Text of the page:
How Do Horses Sleep Standing up?

Equids -- specifically horses, donkeys and zebras -- are the only animals that sleep standing up, an evolutionary talent that allows them to doze and still be ready to flee from predators at a moment’s notice. Mature horses, for example, frequently rest standing up, aided by what’s known as the “stay apparatus” of the forelegs and the “check apparatus” of the hind legs. This anatomical system lets them snooze without falling down, with little or no muscular effort.

Of course, horses and other equids also lie down to get deeper REM sleep, and may even snore and twitch as though they are dreaming.

The sleeping habits of horses:

  • Adult horses sleep for about three hours a day. The length and type of sleep depends on diet, temperature, activity level, gestation, and gender. Older horses doze more frequently.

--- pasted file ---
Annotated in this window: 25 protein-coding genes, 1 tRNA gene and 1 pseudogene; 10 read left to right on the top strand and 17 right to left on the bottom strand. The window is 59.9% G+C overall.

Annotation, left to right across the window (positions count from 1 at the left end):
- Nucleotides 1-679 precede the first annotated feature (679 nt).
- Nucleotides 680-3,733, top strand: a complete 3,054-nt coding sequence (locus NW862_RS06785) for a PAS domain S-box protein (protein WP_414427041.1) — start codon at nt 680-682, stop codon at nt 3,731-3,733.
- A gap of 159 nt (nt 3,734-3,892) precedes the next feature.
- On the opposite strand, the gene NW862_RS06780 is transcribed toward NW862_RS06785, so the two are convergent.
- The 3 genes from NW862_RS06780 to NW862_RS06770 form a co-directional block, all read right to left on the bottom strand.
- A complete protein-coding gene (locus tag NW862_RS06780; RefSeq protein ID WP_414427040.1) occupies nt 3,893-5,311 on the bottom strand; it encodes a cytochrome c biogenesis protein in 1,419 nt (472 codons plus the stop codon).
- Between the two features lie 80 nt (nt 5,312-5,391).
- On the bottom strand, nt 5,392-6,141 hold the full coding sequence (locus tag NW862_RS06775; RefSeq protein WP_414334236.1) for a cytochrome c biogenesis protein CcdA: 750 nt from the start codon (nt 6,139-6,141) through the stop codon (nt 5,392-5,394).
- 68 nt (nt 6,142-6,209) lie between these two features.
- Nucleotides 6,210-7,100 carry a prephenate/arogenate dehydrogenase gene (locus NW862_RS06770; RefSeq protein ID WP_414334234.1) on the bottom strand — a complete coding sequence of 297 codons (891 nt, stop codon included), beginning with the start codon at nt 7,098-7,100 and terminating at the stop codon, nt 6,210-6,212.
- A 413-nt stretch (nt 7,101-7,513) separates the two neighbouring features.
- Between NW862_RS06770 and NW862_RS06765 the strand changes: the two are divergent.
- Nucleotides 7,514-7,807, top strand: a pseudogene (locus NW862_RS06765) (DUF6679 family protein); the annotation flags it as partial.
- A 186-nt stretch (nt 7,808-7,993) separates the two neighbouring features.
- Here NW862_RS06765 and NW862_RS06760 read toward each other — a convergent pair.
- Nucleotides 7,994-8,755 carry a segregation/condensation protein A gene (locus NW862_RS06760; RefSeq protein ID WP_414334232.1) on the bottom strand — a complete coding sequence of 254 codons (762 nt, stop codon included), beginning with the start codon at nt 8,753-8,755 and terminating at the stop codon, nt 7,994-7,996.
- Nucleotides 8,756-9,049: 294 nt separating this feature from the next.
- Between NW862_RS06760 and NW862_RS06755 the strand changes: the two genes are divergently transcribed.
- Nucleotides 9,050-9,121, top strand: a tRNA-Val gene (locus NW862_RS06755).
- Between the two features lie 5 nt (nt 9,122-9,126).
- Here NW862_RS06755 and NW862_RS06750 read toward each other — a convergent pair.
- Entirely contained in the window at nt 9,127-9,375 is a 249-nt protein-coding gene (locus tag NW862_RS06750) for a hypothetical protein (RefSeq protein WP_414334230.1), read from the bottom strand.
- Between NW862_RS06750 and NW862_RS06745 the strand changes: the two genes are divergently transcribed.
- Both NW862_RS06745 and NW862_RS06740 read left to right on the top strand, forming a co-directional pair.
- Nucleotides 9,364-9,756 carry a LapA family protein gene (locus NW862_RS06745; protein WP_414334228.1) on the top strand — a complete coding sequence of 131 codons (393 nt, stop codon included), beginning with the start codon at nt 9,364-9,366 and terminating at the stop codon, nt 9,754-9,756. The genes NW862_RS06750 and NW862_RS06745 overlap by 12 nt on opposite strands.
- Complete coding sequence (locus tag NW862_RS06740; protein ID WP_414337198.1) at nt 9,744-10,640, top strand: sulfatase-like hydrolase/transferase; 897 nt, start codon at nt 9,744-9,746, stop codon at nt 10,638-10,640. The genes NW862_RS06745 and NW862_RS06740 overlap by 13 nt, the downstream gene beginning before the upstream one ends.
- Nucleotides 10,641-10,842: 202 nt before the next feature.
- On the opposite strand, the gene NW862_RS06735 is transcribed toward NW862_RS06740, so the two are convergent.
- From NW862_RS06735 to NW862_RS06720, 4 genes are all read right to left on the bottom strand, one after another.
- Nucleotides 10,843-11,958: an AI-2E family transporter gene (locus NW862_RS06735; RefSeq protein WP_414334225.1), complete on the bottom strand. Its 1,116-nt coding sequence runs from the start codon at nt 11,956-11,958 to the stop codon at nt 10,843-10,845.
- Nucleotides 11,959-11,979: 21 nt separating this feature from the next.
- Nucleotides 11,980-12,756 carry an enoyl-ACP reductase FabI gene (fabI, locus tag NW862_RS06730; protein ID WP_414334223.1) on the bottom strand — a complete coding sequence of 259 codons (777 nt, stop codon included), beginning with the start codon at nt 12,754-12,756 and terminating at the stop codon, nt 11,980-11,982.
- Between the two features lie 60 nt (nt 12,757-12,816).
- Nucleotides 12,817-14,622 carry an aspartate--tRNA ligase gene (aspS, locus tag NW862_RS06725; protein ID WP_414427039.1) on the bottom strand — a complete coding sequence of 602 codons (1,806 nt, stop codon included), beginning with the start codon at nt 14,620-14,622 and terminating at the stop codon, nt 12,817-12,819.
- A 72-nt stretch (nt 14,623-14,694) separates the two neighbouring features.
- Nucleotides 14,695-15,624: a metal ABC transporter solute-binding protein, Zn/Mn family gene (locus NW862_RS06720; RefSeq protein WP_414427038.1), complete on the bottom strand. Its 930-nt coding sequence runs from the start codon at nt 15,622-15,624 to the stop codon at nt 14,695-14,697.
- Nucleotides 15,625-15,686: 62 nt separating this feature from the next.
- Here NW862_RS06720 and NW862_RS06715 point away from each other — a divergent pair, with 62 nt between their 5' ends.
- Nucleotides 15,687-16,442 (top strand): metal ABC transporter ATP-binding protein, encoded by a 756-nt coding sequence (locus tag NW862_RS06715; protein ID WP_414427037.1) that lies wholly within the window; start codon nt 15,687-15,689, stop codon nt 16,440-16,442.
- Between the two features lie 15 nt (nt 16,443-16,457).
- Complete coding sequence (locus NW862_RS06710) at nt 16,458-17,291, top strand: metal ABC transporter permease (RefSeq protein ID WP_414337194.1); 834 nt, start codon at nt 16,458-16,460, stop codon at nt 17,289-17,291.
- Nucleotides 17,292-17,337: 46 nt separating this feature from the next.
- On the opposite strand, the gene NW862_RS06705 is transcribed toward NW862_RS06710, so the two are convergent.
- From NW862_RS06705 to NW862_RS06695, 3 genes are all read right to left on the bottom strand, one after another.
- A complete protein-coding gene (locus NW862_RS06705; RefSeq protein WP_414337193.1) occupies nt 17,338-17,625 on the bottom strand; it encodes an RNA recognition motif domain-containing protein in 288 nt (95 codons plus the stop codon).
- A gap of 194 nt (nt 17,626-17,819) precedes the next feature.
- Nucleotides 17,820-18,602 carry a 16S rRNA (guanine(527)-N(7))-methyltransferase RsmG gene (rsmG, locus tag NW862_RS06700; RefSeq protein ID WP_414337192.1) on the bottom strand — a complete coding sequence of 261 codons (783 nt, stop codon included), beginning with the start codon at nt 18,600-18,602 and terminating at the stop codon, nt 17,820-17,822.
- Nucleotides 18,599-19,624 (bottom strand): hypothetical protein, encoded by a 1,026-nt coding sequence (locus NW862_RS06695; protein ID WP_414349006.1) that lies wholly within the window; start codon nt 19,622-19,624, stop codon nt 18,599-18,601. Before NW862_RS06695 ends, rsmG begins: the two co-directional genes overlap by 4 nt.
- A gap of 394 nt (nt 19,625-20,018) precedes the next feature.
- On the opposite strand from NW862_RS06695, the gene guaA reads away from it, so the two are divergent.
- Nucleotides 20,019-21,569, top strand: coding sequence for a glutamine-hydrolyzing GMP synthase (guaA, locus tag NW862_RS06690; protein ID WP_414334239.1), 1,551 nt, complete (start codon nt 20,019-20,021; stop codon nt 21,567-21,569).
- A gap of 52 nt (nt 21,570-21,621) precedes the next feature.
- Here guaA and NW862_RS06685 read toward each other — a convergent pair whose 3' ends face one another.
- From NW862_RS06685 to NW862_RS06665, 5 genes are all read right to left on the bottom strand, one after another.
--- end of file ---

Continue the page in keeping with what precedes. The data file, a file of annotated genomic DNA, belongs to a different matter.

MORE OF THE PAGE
• A horse’s sleeping pattern changes according to age. Foals lie down for frequent naps and sleep for half the day. As a foal gets older, they take fewer naps and are more likely to sleep upright.
  • Lying down is actually quite stressful for a horse. Their weight puts pressure on the internal organs.
More Info: Huffington Post

Discussion Comments


I remember my childhood days. We had one horse and horse-cart which my grandfather used to visit the Eye Hospital daily. We were spread grass bundles for bedding over the wooden planks platform just 1' above the ground. But, we never saw the horse lying down. We enjoyed hitching the horse to the cart and tapping on the muzzle (very soft) with our hands.

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